The view from Slieve Doan in the Mourne Mountains

Exploring Landscape photography with the Fujifilm X100V

2 mins read
2 mins read

Fujifilm X100 Landscape Photography really comes down to simplicity. I always struggle to know which camera to carry in the mountains. There is lots to consider image quality (focal length etc), size, bulk, weight and even protecting the camera from the elements and terrain.

During the last two excursion (albeit to the same mountain route) I decided to pack just a single Fujifilm X100F camera in the little Fujifilm Leather case.

X100F in the mountains

One of the big advantages of the Fujifilm X series is the fact that the majority of the controls are traditional buttons and dials. There is very little need to be in the menus when out capturing landscape images. The only time I entered the menu on this visit was to activate the panorama setting (see below).

Is the Fujifilm X100 series the ultimate travel camera?

Although the Fujifilm X100F isn’t actually weather or dust sealed (The X100V is weather sealed) I rarely capture images during adverse weather conditions. Rain or snow on the lens has ruined enough images to bothered even trying. The leather case also adds a bit of extra protection especially when scaling up the sides of a granite mountain face.

Fujifilm Film Simulation Bracketing

My set up for Fujifilm X100 Landscape Photography is relatively simply. The 23mm lens with a little lens hood. I under expose each image by half a step and using the brilliant film simulation bracketing as almost a point and shoot.

Film simulation bracketing on the X100 series allows you to select three film simulations per capture. The camera will then render three separate JPG files according to the film simulations selected. As you can see below I opted for ACROS-G, Classic Chrome and Velvia.

It was a sunny day so back in Adobe Lightroom the ACROS and Classic Chrome images were rejected in favour of the Velvia JPG files. If I was shooting for a particular project I would shoot RAW and do all of the editing / film simulation work in Lightroom.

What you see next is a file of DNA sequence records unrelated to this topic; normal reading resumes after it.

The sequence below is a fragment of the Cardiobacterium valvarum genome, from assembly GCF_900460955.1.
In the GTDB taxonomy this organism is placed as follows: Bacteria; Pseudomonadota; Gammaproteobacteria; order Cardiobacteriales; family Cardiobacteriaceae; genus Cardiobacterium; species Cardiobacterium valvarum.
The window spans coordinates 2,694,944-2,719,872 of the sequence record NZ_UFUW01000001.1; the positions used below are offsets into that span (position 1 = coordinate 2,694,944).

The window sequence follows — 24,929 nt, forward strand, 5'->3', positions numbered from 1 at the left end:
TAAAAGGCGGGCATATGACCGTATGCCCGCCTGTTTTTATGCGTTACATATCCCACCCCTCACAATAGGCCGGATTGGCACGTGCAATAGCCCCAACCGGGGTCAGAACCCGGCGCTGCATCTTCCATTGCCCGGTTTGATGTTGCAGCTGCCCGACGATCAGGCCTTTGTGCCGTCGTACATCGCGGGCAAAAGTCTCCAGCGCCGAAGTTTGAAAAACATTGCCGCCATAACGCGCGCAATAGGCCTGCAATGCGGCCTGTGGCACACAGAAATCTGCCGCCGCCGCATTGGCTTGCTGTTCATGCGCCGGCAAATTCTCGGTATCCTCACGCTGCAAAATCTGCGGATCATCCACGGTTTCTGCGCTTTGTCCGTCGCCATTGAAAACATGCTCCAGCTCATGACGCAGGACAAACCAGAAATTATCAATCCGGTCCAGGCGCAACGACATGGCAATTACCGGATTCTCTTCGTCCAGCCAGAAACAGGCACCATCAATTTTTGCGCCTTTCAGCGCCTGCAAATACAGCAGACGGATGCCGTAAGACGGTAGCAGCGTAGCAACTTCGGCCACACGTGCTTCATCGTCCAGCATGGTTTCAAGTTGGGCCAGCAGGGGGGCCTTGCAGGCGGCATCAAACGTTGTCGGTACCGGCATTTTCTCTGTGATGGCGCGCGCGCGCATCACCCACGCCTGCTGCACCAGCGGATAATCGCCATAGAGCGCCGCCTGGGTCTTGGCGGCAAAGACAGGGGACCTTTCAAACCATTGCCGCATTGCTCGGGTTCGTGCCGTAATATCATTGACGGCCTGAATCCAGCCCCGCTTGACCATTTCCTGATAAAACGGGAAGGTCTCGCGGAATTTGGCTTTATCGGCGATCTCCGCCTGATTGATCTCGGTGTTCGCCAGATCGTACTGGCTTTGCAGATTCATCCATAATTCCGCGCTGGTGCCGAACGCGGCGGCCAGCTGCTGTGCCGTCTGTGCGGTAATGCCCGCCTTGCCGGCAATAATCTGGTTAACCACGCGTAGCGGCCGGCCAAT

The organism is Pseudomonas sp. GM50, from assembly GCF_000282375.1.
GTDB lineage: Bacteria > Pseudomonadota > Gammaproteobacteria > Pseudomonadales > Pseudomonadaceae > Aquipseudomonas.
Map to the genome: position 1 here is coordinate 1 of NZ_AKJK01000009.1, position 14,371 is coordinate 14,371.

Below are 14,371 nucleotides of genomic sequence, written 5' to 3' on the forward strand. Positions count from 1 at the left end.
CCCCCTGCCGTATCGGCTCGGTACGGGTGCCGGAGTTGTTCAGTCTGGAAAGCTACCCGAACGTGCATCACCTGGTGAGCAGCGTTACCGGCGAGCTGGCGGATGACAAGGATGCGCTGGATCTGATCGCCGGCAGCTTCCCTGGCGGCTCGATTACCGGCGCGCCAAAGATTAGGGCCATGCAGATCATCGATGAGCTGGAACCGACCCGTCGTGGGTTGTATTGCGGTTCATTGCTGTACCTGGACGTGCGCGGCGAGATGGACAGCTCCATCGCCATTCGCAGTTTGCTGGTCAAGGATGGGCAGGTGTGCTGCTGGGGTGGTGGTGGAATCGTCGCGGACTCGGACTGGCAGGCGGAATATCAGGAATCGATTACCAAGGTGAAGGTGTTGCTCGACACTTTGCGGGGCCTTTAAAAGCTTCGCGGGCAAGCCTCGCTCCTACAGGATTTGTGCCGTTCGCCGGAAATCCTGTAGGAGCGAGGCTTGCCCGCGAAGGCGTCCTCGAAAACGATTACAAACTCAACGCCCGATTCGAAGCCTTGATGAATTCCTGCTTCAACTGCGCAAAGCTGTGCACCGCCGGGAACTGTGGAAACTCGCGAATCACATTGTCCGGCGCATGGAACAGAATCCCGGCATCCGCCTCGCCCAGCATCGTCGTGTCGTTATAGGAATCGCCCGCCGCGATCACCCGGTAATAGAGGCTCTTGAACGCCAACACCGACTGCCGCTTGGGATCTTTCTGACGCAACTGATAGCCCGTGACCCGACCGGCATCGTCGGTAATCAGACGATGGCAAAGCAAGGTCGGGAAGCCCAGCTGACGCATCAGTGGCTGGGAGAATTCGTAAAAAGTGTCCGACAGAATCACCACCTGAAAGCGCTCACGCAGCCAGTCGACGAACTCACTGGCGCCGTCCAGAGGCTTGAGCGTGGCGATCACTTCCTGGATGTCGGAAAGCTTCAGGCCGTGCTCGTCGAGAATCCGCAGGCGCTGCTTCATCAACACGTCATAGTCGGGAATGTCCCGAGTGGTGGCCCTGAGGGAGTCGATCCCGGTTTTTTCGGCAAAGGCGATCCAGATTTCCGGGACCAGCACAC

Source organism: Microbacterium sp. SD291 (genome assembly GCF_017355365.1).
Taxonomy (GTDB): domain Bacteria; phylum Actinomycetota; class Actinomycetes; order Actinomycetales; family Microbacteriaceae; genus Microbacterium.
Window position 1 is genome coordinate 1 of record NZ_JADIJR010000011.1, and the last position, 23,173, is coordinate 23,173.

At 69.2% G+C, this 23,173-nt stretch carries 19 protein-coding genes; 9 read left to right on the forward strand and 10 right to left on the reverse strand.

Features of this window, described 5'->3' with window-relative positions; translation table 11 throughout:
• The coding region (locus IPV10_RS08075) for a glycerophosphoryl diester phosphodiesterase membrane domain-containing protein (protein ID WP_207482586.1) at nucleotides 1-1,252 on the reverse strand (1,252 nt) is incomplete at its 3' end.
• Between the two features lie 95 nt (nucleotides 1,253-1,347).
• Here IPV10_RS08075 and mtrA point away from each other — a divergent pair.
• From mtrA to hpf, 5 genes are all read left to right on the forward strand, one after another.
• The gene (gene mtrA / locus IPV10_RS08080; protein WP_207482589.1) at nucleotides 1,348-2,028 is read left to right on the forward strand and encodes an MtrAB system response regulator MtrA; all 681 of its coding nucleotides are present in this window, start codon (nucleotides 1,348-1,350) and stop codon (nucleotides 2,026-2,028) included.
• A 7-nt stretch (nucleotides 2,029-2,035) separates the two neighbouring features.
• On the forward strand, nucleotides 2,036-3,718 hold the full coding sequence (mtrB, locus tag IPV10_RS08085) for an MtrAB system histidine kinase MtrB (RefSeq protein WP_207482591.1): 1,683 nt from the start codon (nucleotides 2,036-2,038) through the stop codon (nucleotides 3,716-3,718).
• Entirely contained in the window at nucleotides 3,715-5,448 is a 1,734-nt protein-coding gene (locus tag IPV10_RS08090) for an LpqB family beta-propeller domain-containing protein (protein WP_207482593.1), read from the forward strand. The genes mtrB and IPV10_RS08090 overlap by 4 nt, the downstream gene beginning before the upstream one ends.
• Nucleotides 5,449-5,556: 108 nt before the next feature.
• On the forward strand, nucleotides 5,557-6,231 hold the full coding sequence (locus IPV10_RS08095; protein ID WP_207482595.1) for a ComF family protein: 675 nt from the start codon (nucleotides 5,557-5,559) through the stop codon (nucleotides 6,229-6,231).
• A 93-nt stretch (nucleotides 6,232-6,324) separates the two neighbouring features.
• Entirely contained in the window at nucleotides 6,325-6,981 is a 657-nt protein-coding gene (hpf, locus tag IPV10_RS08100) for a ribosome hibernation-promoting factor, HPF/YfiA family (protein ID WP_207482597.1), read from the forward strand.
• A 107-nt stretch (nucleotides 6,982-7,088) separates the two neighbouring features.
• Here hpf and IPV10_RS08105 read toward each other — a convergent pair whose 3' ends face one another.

You can view additional Fujifilm X100 Slieve Doan images from my previous visit with the camera. Slieve Doan sits central in Northern Ireland’s Mourne Mountains offering 360 views of the main peaks from Slieve Bearnagh, Slieve Donard, Slieve Loughshannagh and Slieve Binnian.

Slieve Doan and the X100F Gallery

Fujifilm X100F Hands On
Belfast with the X100F
Running in the Mournes with the X100F
A Walk in the Forest with the X100F

Fujifilm X100 Panorama Photography

The Fujifilm X100F offers a great sweep panorama feature. Simply follow the direction of the arrow and the X100F will capture and automatically stitch the jpg images into a single jpg file, see below. The corner colour rendering can be a little hit and miss at times (especially with bright a sky) so it’s better to target the camera at bright area of the scene for the initial meter reading.

X100 Panorama
X100F Panorama

I will add both of the panoramic images to Flickr so they can be viewed large. Click here. The JPG files are great and I have one of Hare’s Gap printed and mounted on a wall at home.

There is a powerful simplicity with the X100 series camera. It’s small, light, portable yet versatile and capable of delivering stunning images with relative little effort.


Lee Seven5 Filter System
Fujifilm Leather Case.
Understanding Depth of Field


100 Photographs Captured with the Fujifilm X100 Series
Slieve Doan
Slieve Loughshannagh and Slieve Doan
Long Exposure Photography
Adobe Lightroom Presets
X100 Related Photos

Route tracked with the Garmin EPIX2.


David is a documentary and landscape photographer covering everything from dramatic long exposure landscape photography through to live music. David is a former Official Fujifilm X Photographer.

Latest from Explore